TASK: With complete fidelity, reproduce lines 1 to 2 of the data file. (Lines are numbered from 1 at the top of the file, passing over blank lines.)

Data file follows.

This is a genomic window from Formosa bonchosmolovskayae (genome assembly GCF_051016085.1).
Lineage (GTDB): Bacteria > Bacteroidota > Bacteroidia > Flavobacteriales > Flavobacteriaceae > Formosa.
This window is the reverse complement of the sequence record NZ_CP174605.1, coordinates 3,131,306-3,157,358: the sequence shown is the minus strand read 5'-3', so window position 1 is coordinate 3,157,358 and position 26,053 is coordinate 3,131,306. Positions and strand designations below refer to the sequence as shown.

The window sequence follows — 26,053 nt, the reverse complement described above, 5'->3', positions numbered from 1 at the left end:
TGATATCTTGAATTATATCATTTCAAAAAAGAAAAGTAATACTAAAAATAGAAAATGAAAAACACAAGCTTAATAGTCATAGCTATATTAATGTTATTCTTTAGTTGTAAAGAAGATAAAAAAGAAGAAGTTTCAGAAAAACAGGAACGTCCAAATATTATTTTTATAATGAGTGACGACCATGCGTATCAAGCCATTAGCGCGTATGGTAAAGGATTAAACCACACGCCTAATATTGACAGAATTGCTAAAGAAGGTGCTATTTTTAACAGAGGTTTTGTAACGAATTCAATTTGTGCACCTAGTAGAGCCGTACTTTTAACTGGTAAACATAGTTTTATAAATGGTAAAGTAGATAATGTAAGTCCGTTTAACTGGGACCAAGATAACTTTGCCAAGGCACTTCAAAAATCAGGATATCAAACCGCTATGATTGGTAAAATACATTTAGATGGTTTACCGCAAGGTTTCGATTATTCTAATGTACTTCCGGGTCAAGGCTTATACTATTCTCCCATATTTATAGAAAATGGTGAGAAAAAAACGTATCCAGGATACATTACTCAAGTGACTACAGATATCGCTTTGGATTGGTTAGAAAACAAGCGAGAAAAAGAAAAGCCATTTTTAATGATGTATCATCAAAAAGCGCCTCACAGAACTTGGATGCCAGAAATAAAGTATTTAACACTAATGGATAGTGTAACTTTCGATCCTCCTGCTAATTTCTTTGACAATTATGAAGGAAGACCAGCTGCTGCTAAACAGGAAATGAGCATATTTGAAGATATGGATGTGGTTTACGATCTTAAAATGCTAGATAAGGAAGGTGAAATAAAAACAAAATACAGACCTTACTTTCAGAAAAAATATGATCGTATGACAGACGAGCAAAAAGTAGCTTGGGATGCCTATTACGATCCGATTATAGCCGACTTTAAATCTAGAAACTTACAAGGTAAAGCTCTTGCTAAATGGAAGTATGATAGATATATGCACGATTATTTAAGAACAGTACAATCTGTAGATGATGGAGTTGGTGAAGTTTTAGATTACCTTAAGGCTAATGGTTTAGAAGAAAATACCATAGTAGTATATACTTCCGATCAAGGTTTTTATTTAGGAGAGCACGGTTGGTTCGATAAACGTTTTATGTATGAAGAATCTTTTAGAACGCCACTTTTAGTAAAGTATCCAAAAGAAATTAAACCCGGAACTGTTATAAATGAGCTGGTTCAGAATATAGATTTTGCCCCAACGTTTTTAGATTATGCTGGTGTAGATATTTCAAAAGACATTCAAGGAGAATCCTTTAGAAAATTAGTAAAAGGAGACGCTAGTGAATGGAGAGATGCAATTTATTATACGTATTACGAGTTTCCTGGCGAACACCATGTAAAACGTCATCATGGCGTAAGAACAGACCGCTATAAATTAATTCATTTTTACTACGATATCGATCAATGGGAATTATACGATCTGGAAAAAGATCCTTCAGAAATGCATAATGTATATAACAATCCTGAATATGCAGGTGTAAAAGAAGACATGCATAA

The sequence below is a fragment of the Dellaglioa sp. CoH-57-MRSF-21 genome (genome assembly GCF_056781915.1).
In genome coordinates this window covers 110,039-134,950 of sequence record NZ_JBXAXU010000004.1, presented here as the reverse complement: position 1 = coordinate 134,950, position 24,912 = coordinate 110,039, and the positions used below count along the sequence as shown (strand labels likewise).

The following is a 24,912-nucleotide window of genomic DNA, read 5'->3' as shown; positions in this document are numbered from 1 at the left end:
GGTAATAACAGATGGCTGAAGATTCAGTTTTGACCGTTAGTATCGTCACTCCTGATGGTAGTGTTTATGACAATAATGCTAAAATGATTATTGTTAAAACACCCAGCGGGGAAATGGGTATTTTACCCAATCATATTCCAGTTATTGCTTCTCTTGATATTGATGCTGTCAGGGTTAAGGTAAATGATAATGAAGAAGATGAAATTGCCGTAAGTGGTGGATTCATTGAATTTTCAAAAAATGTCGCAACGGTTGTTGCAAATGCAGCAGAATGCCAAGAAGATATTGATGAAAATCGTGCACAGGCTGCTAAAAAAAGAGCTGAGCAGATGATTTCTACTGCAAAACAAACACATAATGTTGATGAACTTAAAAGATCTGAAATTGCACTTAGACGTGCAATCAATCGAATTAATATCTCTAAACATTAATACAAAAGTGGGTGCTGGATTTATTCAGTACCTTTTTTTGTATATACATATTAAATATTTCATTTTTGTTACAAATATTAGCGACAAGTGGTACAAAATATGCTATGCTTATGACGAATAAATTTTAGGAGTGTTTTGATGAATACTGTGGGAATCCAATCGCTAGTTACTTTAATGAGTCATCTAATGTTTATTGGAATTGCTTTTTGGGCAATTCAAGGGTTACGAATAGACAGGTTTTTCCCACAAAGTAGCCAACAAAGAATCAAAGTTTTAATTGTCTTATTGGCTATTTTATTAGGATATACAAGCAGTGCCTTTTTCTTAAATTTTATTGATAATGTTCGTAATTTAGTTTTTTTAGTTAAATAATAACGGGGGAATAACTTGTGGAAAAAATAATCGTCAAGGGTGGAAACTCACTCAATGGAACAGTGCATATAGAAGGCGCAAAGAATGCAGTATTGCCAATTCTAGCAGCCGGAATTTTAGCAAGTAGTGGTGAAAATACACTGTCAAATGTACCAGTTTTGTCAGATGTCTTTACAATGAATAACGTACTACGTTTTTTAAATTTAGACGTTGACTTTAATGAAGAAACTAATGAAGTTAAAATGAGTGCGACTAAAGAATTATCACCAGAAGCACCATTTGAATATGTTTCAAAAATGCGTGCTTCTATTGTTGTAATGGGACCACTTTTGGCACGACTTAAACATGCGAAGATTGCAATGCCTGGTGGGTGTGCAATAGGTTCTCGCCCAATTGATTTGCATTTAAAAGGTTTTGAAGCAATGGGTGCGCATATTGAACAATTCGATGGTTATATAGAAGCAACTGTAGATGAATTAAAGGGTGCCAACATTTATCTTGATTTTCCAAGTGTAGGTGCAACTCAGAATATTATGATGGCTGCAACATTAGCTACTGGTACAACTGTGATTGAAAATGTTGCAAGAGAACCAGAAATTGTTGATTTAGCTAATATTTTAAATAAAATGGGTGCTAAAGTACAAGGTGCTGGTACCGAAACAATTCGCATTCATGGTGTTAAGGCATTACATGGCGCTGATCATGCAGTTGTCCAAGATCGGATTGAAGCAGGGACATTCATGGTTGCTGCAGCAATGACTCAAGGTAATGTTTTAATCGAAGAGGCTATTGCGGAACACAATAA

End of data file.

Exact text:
This is a genomic window from Formosa bonchosmolovskayae (genome assembly GCF_051016085.1).
Lineage (GTDB): Bacteria > Bacteroidota > Bacteroidia > Flavobacteriales > Flavobacteriaceae > Formosa.